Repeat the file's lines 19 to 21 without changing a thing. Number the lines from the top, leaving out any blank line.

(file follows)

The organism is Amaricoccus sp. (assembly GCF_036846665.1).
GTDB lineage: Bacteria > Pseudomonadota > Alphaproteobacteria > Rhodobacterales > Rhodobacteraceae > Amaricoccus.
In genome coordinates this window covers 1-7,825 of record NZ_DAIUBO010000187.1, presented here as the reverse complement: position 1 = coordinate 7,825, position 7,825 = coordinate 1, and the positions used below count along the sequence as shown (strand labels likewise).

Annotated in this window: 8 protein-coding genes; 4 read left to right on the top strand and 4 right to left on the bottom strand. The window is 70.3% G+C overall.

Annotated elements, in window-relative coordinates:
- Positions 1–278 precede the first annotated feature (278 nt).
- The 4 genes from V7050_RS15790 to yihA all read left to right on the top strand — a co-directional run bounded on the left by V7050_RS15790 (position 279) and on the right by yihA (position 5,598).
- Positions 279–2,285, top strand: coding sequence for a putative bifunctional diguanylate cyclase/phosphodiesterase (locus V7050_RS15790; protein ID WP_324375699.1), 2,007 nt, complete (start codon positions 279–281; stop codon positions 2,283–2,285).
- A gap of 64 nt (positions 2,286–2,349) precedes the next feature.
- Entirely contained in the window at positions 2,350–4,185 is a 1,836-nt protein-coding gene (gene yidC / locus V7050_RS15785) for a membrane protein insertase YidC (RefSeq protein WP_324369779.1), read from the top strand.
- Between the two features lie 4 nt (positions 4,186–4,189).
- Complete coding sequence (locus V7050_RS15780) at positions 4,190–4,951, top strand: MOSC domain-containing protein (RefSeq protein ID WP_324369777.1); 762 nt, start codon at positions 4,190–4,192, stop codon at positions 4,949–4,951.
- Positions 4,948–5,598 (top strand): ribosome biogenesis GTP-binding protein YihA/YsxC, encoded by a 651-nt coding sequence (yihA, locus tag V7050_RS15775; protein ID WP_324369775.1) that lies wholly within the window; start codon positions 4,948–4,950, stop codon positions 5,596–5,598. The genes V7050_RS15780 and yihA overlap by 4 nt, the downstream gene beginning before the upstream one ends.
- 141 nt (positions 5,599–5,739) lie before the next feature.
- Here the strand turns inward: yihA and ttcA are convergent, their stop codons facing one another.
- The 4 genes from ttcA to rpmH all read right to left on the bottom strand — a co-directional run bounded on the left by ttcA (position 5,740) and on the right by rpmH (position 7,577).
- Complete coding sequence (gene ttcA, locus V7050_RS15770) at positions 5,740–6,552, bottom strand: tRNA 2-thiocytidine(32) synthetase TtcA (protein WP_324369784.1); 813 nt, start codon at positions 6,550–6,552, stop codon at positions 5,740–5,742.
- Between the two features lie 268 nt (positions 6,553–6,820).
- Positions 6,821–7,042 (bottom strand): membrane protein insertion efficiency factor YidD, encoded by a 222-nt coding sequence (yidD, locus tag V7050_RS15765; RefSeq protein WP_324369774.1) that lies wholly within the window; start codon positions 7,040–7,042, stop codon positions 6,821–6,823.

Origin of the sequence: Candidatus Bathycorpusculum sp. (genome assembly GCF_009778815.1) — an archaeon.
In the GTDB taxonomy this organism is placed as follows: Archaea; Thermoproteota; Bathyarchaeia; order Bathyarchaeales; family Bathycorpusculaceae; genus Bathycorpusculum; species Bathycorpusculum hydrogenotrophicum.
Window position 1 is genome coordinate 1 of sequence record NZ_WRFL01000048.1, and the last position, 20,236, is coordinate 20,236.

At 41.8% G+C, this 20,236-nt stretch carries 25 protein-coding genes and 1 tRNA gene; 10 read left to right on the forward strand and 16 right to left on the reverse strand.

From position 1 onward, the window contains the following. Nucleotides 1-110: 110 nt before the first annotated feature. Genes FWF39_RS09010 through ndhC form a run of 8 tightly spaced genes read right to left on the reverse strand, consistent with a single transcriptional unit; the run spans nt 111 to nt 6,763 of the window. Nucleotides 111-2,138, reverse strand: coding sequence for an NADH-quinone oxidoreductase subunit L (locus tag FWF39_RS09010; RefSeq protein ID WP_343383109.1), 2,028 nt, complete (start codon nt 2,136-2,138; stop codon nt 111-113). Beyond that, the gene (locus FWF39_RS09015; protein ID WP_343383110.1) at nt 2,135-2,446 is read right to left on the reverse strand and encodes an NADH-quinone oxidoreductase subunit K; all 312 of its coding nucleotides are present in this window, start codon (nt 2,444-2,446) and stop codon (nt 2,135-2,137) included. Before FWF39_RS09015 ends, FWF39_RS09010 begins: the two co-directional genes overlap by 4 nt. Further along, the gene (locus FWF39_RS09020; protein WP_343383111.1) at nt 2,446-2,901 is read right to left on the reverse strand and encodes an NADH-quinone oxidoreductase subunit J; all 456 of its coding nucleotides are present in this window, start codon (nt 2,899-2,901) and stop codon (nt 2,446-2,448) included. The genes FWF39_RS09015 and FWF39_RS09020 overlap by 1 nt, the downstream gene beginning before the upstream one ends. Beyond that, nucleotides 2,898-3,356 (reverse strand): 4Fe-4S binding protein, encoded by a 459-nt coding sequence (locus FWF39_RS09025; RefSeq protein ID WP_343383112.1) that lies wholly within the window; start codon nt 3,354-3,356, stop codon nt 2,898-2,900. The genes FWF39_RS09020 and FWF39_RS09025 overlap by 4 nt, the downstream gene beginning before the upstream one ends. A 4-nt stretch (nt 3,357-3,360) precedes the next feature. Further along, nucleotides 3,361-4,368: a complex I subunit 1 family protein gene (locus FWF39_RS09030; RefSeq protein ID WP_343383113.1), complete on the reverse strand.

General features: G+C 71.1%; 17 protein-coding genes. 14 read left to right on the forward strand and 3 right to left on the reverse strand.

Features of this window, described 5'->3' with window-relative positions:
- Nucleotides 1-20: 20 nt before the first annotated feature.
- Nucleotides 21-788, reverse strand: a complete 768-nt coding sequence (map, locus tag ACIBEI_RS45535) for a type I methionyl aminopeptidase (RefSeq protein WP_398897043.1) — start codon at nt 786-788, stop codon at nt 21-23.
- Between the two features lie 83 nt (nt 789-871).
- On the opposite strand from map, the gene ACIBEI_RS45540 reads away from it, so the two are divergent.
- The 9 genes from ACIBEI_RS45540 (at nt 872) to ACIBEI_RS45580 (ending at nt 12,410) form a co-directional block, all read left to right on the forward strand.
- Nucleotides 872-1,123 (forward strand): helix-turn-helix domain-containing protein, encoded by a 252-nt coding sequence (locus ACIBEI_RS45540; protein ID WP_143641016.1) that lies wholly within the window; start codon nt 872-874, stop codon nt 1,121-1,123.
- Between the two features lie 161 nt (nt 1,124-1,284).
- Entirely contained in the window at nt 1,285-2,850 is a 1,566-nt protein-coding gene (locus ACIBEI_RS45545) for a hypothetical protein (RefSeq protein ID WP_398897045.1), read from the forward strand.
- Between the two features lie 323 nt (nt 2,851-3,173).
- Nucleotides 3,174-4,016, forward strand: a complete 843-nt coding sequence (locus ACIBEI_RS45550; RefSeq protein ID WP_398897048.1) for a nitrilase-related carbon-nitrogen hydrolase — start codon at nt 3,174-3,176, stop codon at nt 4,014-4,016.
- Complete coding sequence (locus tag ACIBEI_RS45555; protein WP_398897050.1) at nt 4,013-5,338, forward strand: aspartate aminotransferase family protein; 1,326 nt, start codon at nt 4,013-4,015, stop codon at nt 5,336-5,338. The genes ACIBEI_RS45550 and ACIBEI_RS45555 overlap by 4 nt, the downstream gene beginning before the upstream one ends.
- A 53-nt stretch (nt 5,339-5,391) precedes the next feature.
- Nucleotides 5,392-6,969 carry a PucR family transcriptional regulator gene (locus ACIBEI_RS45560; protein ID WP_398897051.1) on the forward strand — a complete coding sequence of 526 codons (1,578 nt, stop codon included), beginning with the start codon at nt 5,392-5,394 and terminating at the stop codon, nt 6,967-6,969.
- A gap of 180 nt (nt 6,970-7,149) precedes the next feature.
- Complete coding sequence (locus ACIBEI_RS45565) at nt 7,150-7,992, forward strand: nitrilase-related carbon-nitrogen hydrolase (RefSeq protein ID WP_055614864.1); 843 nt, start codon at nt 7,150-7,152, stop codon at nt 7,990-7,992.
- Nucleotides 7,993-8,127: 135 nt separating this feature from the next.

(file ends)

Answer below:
- Positions 6,821–7,042 (bottom strand): membrane protein insertion efficiency factor YidD, encoded by a 222-nt coding sequence (yidD, locus tag V7050_RS15765; RefSeq protein WP_324369774.1) that lies wholly within the window; start codon positions 7,040–7,042, stop codon positions 6,821–6,823.

Origin of the sequence: Candidatus Bathycorpusculum sp. (genome assembly GCF_009778815.1) — an archaeon.
In the GTDB taxonomy this organism is placed as follows: Archaea; Thermoproteota; Bathyarchaeia; order Bathyarchaeales; family Bathycorpusculaceae; genus Bathycorpusculum; species Bathycorpusculum hydrogenotrophicum.